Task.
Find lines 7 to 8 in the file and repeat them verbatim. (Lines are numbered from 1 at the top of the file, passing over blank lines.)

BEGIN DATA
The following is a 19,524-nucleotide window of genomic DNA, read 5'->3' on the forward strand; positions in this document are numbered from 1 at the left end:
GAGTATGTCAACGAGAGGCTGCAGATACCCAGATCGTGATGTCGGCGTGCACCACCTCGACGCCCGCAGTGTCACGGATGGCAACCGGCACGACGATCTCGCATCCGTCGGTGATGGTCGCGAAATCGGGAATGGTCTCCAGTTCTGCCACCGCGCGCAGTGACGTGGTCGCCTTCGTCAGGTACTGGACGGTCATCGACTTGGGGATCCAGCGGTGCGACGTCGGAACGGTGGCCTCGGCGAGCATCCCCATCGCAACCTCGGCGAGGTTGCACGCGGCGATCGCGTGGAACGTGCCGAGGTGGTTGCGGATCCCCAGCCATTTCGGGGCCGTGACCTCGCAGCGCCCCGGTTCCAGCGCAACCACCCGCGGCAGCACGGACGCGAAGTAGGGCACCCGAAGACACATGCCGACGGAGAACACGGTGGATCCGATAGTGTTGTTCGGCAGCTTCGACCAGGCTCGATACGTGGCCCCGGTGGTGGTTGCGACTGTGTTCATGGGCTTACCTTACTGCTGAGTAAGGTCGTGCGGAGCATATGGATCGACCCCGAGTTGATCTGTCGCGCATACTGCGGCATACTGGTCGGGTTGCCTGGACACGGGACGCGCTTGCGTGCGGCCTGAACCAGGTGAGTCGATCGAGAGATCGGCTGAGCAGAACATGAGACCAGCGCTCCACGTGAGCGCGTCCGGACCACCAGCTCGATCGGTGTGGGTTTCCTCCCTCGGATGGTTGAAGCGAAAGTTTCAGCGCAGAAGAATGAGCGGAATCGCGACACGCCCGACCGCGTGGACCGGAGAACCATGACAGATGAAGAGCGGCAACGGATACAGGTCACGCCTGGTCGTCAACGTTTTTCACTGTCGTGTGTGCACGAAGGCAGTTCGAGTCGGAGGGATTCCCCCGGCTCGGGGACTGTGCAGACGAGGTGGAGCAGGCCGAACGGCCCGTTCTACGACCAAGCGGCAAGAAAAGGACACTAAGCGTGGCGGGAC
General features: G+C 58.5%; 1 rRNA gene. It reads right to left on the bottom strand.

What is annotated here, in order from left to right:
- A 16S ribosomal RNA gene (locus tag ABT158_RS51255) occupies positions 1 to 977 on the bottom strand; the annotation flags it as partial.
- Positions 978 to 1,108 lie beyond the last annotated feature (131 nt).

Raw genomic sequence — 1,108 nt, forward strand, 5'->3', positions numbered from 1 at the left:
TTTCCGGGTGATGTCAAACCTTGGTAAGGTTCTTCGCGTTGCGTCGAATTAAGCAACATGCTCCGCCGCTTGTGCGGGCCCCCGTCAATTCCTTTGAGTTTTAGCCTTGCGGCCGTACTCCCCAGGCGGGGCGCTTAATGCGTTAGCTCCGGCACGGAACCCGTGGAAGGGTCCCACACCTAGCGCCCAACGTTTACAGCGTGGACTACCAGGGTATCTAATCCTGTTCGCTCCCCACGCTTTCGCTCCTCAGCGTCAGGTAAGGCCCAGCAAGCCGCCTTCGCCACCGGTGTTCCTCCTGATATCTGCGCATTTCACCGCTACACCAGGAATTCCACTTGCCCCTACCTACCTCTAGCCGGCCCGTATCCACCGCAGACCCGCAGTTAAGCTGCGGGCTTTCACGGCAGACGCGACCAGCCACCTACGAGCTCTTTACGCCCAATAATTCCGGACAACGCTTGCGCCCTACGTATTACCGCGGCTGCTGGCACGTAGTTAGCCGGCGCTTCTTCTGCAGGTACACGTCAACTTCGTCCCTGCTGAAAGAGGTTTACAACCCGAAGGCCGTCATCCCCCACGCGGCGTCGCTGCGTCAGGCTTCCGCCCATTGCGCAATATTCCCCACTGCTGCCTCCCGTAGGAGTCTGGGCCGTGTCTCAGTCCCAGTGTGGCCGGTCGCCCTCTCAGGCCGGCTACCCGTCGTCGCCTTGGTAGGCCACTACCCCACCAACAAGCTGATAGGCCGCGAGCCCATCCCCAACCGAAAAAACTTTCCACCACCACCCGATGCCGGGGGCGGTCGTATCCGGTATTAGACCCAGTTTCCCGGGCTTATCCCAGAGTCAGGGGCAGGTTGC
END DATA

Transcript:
Raw genomic sequence — 1,108 nt, forward strand, 5'->3', positions numbered from 1 at the left:
TTTCCGGGTGATGTCAAACCTTGGTAAGGTTCTTCGCGTTGCGTCGAATTAAGCAACATGCTCCGCCGCTTGTGCGGGCCCCCGTCAATTCCTTTGAGTTTTAGCCTTGCGGCCGTACTCCCCAGGCGGGGCGCTTAATGCGTTAGCTCCGGCACGGAACCCGTGGAAGGGTCCCACACCTAGCGCCCAACGTTTACAGCGTGGACTACCAGGGTATCTAATCCTGTTCGCTCCCCACGCTTTCGCTCCTCAGCGTCAGGTAAGGCCCAGCAAGCCGCCTTCGCCACCGGTGTTCCTCCTGATATCTGCGCATTTCACCGCTACACCAGGAATTCCACTTGCCCCTACCTACCTCTAGCCGGCCCGTATCCACCGCAGACCCGCAGTTAAGCTGCGGGCTTTCACGGCAGACGCGACCAGCCACCTACGAGCTCTTTACGCCCAATAATTCCGGACAACGCTTGCGCCCTACGTATTACCGCGGCTGCTGGCACGTAGTTAGCCGGCGCTTCTTCTGCAGGTACACGTCAACTTCGTCCCTGCTGAAAGAGGTTTACAACCCGAAGGCCGTCATCCCCCACGCGGCGTCGCTGCGTCAGGCTTCCGCCCATTGCGCAATATTCCCCACTGCTGCCTCCCGTAGGAGTCTGGGCCGTGTCTCAGTCCCAGTGTGGCCGGTCGCCCTCTCAGGCCGGCTACCCGTCGTCGCCTTGGTAGGCCACTACCCCACCAACAAGCTGATAGGCCGCGAGCCCATCCCCAACCGAAAAAACTTTCCACCACCACCCGATGCCGGGGGCGGTCGTATCCGGTATTAGACCCAGTTTCCCGGGCTTATCCCAGAGTCAGGGGCAGGTTGC